An amazing project, I am always interested in Tree items.

  11. Heather says:

    Really excited to see you and this project on Martha Stewart this week!!!

  12. Carrie Mistretta says:

    Watched this on Martha Sreward show! you did varry good! will be trying this varry soon!

  13. Dee hatch says:

    This is a great idea for an empty fireplace, which I have. Thanks

  14. Kate says:

    This is so fun…for a glow I would arrange a string of lights around the logs.

  15. kate says:

    This is so KEWL and smart! I think I might use this idea to try to make a coffee table…

  16. lucy mcnemar says:

    i donn’t like the logs i just love them so very much thank you so very much for shareing them with us . keep up the good wooks . love and prayers lucy mcnemar

  17. Cub leader says:

    This is an awesome idea, I’m going to use this for my Cub Scouts to make their own log for their Arrow of Light crossover ceremony, I’m going to have them paint them afterwards, to look like darker wood and add the AOL symbol, like it’s engraved. We will then stack them around a fake fire pot to look like a real camp fire. Thanks so much!

  18. Mich says:

    great tutorial but DO NOT use your hands to mix plaster of paris.
    Plaster of paris releases heat as it hardens and there have been instances in England of a girl losing 8 of her fingers from heat burns after she submerged her hands into plaster of paris and it set around them, reaching temperatures of 60’c (140’f)

  19. Derek says:

    Or you could just follow this two step process:

    1. Buy some logs.

    2. Paint them white.

  20. Darren Moser says:

    Beautiful use of cardboard.
    May I please use your last image of the cardboard log stack in my cardboard blog? I am working on a backlog of posts and want to make an icon to jump to these posts and alert people to new ones. The image is ccl_detail.jpg

  21. audrey wilmot says:

    I wanted to know where to get the a cardboard
    2. how much cardboard to make this many logs????
    3. i would like to add a little lighting that flickers can you help guide me please
    4. annd i like your log placement can you make a little drawing to say this goes here that goes there
    thank you
    hope you answer soon with holidays coming i want to get this made

  22. Lily The Crafting Bargain Hunter says:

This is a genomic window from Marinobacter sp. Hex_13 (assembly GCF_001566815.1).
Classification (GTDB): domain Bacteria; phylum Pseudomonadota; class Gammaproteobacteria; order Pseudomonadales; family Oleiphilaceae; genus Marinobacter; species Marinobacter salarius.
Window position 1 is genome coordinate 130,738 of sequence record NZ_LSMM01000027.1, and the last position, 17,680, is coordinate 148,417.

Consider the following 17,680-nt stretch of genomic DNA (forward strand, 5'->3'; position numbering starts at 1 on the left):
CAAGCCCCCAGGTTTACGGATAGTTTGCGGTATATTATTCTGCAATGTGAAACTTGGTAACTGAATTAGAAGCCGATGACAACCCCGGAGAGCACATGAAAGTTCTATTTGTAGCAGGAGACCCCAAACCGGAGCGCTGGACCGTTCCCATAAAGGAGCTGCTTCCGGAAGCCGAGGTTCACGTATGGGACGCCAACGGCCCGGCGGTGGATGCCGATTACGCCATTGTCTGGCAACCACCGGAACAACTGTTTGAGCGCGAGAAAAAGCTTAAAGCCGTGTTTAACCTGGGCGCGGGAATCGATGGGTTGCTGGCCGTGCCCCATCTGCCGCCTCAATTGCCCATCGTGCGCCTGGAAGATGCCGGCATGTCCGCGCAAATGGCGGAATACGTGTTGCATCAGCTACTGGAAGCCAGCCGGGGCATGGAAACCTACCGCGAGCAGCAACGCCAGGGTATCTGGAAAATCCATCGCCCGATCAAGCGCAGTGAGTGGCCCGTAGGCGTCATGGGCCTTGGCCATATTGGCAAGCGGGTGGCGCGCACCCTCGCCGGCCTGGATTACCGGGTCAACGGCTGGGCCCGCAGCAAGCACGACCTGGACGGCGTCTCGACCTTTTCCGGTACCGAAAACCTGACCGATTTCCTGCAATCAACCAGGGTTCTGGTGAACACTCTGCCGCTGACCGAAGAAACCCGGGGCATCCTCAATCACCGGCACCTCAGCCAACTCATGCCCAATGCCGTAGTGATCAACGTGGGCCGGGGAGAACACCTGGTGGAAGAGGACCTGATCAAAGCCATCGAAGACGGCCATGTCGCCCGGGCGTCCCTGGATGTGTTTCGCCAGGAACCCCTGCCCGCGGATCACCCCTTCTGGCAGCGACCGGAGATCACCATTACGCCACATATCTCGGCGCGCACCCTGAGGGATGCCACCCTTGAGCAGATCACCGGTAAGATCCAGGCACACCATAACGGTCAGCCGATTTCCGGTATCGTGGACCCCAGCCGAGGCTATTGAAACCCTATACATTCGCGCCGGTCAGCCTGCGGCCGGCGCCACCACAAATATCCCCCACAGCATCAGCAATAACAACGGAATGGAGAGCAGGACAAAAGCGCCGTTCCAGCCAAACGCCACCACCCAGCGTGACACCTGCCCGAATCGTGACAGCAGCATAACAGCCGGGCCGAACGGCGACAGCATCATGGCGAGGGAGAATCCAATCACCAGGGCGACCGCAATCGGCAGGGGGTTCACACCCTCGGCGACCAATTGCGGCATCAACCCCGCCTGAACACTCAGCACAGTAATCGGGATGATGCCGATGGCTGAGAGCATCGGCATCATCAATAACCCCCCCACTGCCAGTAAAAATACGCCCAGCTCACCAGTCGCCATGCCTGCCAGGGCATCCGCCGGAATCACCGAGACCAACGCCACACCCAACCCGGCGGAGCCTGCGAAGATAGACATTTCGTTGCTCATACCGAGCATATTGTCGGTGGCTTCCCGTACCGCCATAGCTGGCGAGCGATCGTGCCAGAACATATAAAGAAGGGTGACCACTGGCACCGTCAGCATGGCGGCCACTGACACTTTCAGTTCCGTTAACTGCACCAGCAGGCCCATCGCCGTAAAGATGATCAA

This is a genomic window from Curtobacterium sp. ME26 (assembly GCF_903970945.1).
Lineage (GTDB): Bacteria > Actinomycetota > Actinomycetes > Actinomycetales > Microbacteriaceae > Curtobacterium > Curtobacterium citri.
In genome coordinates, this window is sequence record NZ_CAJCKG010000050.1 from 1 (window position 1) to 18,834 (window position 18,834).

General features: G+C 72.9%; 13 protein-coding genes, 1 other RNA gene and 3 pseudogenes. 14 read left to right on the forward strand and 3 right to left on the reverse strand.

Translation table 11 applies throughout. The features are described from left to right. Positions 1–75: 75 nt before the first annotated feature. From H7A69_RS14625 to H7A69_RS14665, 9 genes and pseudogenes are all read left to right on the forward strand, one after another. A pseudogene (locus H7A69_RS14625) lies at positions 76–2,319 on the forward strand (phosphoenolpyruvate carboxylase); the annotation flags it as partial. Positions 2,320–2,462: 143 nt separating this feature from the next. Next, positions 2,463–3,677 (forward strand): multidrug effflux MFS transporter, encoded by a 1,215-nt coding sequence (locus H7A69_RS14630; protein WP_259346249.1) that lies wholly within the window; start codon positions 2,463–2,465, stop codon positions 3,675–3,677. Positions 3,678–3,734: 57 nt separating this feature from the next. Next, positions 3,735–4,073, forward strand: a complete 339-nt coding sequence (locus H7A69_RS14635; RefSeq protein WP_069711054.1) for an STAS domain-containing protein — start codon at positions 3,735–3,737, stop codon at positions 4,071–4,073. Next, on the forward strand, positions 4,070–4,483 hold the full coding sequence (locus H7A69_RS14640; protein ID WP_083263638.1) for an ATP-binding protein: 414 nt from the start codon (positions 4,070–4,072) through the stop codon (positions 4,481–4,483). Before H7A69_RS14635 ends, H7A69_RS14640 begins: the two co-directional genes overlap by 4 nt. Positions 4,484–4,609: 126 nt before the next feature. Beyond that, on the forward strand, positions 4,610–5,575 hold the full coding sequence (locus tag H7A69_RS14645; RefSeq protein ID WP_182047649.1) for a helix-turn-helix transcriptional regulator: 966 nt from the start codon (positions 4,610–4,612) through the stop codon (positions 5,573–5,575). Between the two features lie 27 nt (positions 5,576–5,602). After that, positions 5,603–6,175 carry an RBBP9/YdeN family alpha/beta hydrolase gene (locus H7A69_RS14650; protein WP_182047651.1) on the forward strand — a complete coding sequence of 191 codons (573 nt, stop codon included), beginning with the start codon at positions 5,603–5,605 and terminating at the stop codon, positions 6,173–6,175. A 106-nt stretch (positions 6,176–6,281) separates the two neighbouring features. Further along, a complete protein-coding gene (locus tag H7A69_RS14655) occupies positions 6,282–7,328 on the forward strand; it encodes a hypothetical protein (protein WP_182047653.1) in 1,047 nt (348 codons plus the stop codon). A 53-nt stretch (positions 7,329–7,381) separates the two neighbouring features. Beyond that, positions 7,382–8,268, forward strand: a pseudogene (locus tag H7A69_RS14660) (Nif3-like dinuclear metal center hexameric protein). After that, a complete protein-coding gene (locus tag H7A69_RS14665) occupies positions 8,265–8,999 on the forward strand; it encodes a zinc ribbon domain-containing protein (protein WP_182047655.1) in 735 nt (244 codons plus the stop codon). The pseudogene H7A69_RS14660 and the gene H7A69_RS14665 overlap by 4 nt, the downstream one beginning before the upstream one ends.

This is super gorgeous! Christmas is in a few months (I know, I know, It’s September and I’m already getting ready!) and I’m doing DIY’s to decorate the house: I’m making a folded newspaper Christmas tree, decorations, a fireplace out of some material I’ve had in my house for years! It’s not as bendable as cardboard, it crumbles away if you try to bend it but I think it would look great as a vintage word print fireplace and those logs sure would compliment it! Thanks!

  23. Beb says:

    Hi, I needed to create a fake log for a school project. I really like your idea a lot and would like to know if I can paint the log brown after plastering?

    Thank u

  24. koli says:

    Very nice thought. There are much nicer than working with corrugated cardboard.

  25. Mandakell says:

    So cool looking! Just ordered my corrugated roll from Amazon.ca…hope mine turn out as great as these!

  26. Phil says:

    These look great. I need some fake logs for a camp fire for a stage play and these will do the trick. However, I’ll probably paint mine a different colour, or add some small dark lines to make it look even more like Silver Birch.

  27. hMh says:

    Looks good! U can also add layers of tissue paper and drag I to wet plaster for “bark” as we did at arts and crafts camp 25 yrs ago! U just lay thin sheets into semi set plaster and mold to shape. A set design trick for theatre… Please tell me you’re not failing to use your fireplace just because you have a child ! when it’s only been in the last 75 years or so that children haven’t been around fireplaces as a “normal” part of home…lol. There are ways to avoid the dangers…great solution for city dwellers w non working FPs!